Books in a barn. Baldwin Book Barn, in Pennsylvania. This is so beautiful.
Tama Art University Library, Tokyo, Japan
In House reader’s just …stacked books / En casa de los lectores los libros acaban amontonados (ilustración de Kazuo Oga)
Poland, 19th century
Egg decorated with micrographic text from the Song of Songs,
Handwritten in ink, 7 x 5 2398
“From the 18th century, and perhaps even earlier, hollow eggs on which sacred texts had been written in micrography were used to decorate European sukkahs. Not all the texts related directly to the holiday of Sukkot, the Festival of Booths: this example has Song of Songs 1-4:7 inscribed in miniscule letters. At times feathers were added to the hanging egg, so that it looked like a bird in flight.”(via)
This 14th century illuminated manuscript detail portrays an interesting concept of an ideal study.
Apart from the, in our eyes, unusual way of stacking books (by the way, here is an interesting article about why we store books the way we do, today), the study houses a number of interesting and peculiar items, including a ptolemian map (a precursor to an atlas or globe, I suppose), an astrolabe, a girdle book, a book stand, an early clock, some glass jars and what looks like a basket of herbs, as well as (of course, this being European Middle Ages) a devotional picture.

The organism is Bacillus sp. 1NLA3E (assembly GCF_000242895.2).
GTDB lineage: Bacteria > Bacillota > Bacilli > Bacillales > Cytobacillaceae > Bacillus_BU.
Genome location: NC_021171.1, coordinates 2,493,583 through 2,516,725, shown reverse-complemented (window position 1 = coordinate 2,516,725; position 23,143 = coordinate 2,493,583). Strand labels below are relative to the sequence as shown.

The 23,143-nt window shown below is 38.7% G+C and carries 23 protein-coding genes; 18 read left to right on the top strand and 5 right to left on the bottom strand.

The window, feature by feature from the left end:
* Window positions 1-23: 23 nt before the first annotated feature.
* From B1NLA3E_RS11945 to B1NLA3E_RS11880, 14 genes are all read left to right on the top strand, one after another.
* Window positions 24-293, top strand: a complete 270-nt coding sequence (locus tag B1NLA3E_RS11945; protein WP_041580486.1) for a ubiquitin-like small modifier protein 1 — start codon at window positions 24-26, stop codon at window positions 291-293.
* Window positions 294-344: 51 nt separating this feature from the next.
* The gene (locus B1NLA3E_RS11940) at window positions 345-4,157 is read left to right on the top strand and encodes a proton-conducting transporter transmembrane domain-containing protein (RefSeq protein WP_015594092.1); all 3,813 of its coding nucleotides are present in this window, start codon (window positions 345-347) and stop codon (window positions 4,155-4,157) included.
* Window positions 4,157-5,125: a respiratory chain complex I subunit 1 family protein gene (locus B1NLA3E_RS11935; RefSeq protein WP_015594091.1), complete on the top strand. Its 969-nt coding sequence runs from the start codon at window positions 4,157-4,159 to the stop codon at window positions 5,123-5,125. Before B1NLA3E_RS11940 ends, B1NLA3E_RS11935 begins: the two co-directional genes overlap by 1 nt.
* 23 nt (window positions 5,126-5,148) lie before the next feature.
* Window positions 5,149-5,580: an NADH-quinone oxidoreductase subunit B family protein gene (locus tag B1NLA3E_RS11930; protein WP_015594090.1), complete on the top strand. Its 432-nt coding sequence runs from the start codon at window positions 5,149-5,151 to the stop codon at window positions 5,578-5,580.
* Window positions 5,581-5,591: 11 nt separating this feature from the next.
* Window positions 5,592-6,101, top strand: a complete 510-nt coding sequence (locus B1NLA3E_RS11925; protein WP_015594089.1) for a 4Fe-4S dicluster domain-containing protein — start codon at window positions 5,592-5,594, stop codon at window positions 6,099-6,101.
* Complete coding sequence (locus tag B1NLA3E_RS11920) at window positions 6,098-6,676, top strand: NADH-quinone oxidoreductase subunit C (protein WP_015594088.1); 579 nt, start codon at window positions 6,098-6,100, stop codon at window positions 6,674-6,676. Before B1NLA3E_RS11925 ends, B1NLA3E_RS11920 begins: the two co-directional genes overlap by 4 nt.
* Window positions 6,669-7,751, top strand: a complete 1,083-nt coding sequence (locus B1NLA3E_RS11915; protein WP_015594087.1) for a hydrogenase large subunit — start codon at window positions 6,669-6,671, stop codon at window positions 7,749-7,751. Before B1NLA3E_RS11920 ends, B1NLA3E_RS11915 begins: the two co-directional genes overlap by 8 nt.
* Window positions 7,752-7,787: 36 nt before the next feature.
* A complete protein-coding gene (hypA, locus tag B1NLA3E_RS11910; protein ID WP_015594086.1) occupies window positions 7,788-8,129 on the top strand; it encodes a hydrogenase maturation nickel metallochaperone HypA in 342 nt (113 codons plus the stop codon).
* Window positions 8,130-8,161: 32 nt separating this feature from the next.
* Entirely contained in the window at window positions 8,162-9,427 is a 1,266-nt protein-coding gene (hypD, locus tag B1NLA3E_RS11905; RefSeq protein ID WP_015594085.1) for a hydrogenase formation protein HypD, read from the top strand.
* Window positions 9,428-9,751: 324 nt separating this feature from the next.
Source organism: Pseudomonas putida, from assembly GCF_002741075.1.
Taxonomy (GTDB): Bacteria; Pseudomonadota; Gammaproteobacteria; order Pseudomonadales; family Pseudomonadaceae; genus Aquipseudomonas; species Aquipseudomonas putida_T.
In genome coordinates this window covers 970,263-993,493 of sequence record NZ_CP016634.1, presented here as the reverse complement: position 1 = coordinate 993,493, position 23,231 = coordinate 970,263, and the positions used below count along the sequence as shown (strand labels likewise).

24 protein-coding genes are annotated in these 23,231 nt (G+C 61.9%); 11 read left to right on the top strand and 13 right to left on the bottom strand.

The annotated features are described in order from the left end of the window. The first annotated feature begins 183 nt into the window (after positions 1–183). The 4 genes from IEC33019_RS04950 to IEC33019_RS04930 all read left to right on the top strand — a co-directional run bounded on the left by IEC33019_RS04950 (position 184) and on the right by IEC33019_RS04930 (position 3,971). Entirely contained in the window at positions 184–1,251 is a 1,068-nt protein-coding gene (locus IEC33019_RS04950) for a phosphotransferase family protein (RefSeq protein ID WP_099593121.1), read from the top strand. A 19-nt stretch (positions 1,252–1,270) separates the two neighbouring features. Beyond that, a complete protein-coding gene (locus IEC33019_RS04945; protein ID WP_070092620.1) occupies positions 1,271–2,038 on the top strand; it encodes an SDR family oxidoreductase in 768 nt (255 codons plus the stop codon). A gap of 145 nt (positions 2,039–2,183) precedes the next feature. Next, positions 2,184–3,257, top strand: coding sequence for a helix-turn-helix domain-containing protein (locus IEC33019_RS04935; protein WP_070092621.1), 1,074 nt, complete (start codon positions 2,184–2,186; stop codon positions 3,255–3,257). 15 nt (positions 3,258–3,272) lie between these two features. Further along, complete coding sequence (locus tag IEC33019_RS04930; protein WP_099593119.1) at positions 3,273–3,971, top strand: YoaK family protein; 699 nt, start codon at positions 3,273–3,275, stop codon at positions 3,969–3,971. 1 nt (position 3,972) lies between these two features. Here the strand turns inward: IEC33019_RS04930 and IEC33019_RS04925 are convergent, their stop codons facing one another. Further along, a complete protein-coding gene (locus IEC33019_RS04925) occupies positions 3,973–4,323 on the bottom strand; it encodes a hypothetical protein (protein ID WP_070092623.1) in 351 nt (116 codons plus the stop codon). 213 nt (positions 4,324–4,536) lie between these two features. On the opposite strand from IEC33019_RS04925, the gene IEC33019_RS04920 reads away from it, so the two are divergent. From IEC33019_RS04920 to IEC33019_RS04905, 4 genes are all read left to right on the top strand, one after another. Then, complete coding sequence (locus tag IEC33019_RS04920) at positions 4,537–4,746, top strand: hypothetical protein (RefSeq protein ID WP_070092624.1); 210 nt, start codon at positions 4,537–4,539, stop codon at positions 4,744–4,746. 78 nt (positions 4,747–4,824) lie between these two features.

To this day, I think a library or a study is not complete without a few such odd gadgets and trinkets.
The French Senate Library Annexe in The Luxembourg Palace, Paris. The palace was built as a royal residence for Marie de Médicis, mother of king Louis XIII of France. Up until the French Revolution it was a princely residence.
Declared a National Palace in 1791, the Luxembourg Palace became home to the Directoire, the House of Peers (1814-1848), and the Senate of the Third Republic (from 1879).
Beginning in 1835 the architect Alphonse de Gisors added a new garden wing parallel to the old corps de logis, replicating the look of the original 17th-century facade and adding a library.
In the room which has 2km of shelving are kept nearly 57,000 volumes.
The roof consists of a series of paintings representing the 12 signs of the Zodiac. They are the work of Jacob Jordaens, a better student of Flemish painter Rubens. In the center, the “Sunrise Dawn” is by Antoine Gallet.
The French Senate Library Annexe in The Luxembourg Palace, Paris.